I've also been trying to model good "dad" behavior by admiring strong women worthy of admiration--watching women's sport, avoiding air-headed pop culture fluff, surrounding 'Pounce and the family with good people, Ironman finishers and other athletes of all types, and of course doing my best to walk the walk with my own conditioning. None of this is in hopes that 'Pounce will be a scholarship athlete and live out any athletic fantasy of mine from days gone by. She does have my genetics, after all, and I can only smile when the small, skinny daughter of a 5'5" dad dreams of playing basketball.

The reason, in addition to my own health, is so that Superpounce will say something like the words I heard while watching Biggest Loser--as a family while she works out as she always does. "I want to be muscular, like Jillian." Those words carry more than admiration of a pop-culture icon. They also buy into her message self-worth and power and her rejection of victimhood. "I want to be muscular, like Jillian," is effectively the pop-culture opposit of "I wanna be rich like Paris Hilton" or "I wanna be skinny, like Lindsay Lohan," or "I wanna be a singer, like Brittany Spears." Those words made me feel like "The Biggest Winner."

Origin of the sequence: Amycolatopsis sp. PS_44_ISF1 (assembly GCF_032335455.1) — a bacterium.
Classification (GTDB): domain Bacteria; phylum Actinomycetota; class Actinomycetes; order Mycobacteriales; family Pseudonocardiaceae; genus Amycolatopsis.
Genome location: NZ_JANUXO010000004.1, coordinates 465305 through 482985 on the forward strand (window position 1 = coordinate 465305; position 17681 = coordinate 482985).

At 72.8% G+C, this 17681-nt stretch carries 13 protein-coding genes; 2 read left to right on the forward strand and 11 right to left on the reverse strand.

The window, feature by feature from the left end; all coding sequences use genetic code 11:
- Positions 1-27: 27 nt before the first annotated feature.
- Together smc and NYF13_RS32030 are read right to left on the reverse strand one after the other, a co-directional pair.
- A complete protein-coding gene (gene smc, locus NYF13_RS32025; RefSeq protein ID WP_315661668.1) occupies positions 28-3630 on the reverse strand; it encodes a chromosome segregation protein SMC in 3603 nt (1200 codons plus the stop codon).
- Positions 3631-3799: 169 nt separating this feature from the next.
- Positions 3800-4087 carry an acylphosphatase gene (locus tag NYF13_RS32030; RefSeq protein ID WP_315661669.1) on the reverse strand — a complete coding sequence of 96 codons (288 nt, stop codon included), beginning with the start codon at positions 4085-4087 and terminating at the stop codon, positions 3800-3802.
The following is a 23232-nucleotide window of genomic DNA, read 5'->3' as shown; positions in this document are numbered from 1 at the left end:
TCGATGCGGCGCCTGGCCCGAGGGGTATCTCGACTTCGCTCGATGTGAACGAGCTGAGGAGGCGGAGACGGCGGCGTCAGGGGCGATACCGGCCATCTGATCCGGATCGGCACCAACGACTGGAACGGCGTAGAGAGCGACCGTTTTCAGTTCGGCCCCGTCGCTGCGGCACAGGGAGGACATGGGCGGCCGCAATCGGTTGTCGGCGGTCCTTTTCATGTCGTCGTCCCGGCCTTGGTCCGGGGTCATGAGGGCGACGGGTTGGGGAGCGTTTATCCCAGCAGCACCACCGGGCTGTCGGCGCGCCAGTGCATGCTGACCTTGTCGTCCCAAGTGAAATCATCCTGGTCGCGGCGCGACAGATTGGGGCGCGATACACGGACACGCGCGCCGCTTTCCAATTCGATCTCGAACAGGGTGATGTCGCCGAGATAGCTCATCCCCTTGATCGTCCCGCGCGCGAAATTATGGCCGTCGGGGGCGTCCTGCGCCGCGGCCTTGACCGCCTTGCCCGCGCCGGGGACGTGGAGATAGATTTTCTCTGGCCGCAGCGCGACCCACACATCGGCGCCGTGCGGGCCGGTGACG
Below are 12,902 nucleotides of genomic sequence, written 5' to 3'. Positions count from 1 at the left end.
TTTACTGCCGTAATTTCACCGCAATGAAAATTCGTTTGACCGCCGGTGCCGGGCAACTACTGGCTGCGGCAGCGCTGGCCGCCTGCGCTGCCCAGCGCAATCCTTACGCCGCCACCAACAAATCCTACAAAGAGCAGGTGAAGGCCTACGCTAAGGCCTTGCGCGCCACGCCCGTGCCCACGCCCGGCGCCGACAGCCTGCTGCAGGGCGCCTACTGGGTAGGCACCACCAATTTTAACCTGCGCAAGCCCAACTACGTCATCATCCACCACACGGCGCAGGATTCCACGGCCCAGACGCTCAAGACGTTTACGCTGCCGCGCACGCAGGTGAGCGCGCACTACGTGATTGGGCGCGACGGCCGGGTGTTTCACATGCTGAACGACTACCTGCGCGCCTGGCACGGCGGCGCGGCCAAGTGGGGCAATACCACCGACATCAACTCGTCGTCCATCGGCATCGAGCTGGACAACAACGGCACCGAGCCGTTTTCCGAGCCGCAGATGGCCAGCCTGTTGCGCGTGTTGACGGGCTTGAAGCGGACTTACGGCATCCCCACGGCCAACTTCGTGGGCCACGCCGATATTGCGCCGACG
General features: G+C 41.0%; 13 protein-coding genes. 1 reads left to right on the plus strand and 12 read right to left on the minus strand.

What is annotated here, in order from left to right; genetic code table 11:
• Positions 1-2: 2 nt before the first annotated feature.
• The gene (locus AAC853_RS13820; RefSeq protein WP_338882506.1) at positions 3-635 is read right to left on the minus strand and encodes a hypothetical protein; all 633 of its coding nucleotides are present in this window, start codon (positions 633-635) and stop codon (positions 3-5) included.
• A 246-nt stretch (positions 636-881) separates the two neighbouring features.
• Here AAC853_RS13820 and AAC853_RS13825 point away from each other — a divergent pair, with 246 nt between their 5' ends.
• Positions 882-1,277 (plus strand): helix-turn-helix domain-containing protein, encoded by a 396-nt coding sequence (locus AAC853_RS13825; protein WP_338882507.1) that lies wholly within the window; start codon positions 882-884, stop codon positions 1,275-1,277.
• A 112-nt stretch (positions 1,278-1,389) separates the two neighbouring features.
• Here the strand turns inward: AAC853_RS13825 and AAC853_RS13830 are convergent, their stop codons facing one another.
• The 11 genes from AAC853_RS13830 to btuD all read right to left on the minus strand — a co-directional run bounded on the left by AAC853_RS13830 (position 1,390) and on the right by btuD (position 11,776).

Sure, she can be rich if that's in the cards. She can even be a knock out and a singer. She can be or do anything she wants. But she can do it from a position of physical and personal power rather than personal exploitation or pain.

Because she's muscular like Jillian. Look out, world.


Molly said...

I feel very lucky to have had a physicist for a father, who decided day 1 that I was going to be a scientist. Not that I was ever pressured to do anything but that I was always encouraged to do things in traditionally male fields if it interested me. And right around I hit that time of self-doubt at the start of adolescence - and it hits no matter what you do, it's just a function of how hard - my whole family got our black belts in Tae Kwon Do together. Being a 12 year old girl with a black belt and knowing you kick butt at math and science adds a lot of confidence to the otherwise overwhelmed teenage girl's mind.